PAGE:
Difficult times and the kind of God we have

I hesitate to comment on the sadness around in the lives of many of my friends, for fear of being trivial.   This is an extensive reflection by John Ortberg on Job’s troubled life.  It sums up all I think and believe.

Ellen Davis writes that God’s questions are indicating something about the kind of person he is. They are filled with references to God’s extravagant goodness and provision even though there is no "strategic gain" in it at all.

"Who cuts a channel for the torrents of rain,… to water a land where no man lives, a desert with no one in it, to satisfy a desolate wasteland and make it sprout with grass?"

These lines would jump out at the reader in Job’s day. Life in Israel depended on rainfall. They would never waste water. So why would God water "a land where no one lives"?

Because God is a God of gratuitous goodness. And he is uncontrollably generous. He is irrationally loving. He is good for no reason at all. He is good just because he loves to give. He sends streams of living water flowing out of sheer exuberant generosity. There is a wilderness where no one lives, yet it is full of beauty and grace because God makes a river run through it.

God delights in animals that are of no apparent use at all. The ostrich looks goofy and flaps her wings "joyfully" as if they could get her somewhere. She lays eggs and can’t even remember where she left the babies. She doesn’t seem to be worth much of an investment- But when she runs—oh my! "She laughs at horse and rider." Why would God waste such talent?

"I made the behemoth," God says—probably the hippopotamus. The creature is of no particular use: "Can anyone capture him when he is on the watch, With barbs can anyone pierce his nose?" The ancient world considered the hippo a chaotic monster that had to be destroyed—but not God, "He ranks first among the works of God." It’s as if God is saying, "Best thing I ever did. I had my A’ game going the day 1 made the behemoth."

God takes pleasure in wild oxen that will never plough; the wild donkey that will never be tamed; mountain goats that give birth in secret places man will never see; the leviathan that no one can catch. "Nothing on earth is his equal."

God creates, cares for, gives to, and delights in animals that don’t appear to be good for anything. Why should God love a world like that? Anne Dillard writes, "Because the creator loves pizzazz." He revels in the beauty of the least strategic creature.

„. What God is really telling us is, "I’m worth it, Life, following me—it’s all worth it. Don’t give up. This pain is not going to last forever. I am the kind of God who is worth getting close to."

That is because God is gratuitously good—and uncontrollably generous—and irrationally loving. He Just gives for no reason at all. It’s his nature.

"God loves pizzazz."‘Maybe that’s why we’re here.

My favourite author writes,

And when I begin to think about God’s wild extravagance, his wastefulness, his passion for the unnecessary and the excessive and the completely useless, I am struck by a thought so wonderfully freeing I can do nothing but laugh. What if that extravagance extends to me? I am not a soldier for God, or a valued servant in the kingdom. I am a jester! I am the celestial equivalent of a peacock—a tiara—a talking doll. We were not made to serve God. We were made to charm him.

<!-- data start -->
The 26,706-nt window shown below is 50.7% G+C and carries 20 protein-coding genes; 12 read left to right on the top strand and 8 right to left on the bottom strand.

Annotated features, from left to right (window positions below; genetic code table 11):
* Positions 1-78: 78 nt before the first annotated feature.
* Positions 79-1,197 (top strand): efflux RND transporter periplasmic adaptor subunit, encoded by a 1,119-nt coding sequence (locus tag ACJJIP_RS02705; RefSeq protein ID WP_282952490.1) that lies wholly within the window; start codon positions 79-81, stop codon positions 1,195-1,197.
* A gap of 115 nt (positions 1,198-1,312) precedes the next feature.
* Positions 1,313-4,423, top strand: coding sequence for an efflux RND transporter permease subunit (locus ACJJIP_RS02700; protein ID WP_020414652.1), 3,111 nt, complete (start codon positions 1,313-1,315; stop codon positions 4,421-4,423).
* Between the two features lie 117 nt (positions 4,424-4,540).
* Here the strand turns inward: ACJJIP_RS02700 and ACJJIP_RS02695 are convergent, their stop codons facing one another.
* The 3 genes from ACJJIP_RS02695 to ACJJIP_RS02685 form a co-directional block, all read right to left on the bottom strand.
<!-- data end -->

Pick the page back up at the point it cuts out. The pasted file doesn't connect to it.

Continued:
[Job’s] story is our story. On this earth .. winter comes, and we don’t know why.

But Job finds out about something better. He finds out who God is.

"My ears had heard of you but now my eyes have seen you." That’s enough. God knows, God cares.

When God himself came to the earth, he came in winter. Jesus, like Job, was known as a "man of sorrows." He was acquainted with grief.

Where was God? He was on the ash heap. He, like Job, was so torn by suffering that no one recognized him: "We considered him stricken by God, smitten by him, and afflicted." He himself would go through the winter of the absence of God: "My God, my God, why have you forsaken me?"

On the cross is the ultimate paradox: God experiencing the absence of God so that he can draw close to us in our loss and grief and even in our God-forsakenness,

Nicholas Wolterstorff wrote a book called "Lament for a Son" when he entered into winter after his son died in a an accident while mountain climbing, Woltersdorff writes of how we are told that no one can see the face of God and live. "I always thought that meant no one can see God’s glory and live. A friend suggested that perhaps it means no one can see God’s suffering and live. Or perhaps his suffering is his glory."

Never did we see his glory more clearly than when he was on the cross, taking our God-forsakenness on himself. Karl Earth wrote of the great miracle that God would rather be the suffering God of a suffering people than the blest God of an unblest people.

If it is winter in your life, and you wonder where God is, you don’t have to wonder anymore. He is the God of the ash heap. Jesus was, in a sense, never closer to us than when he was farthest from the Father. Perhaps his suffering is his glory.

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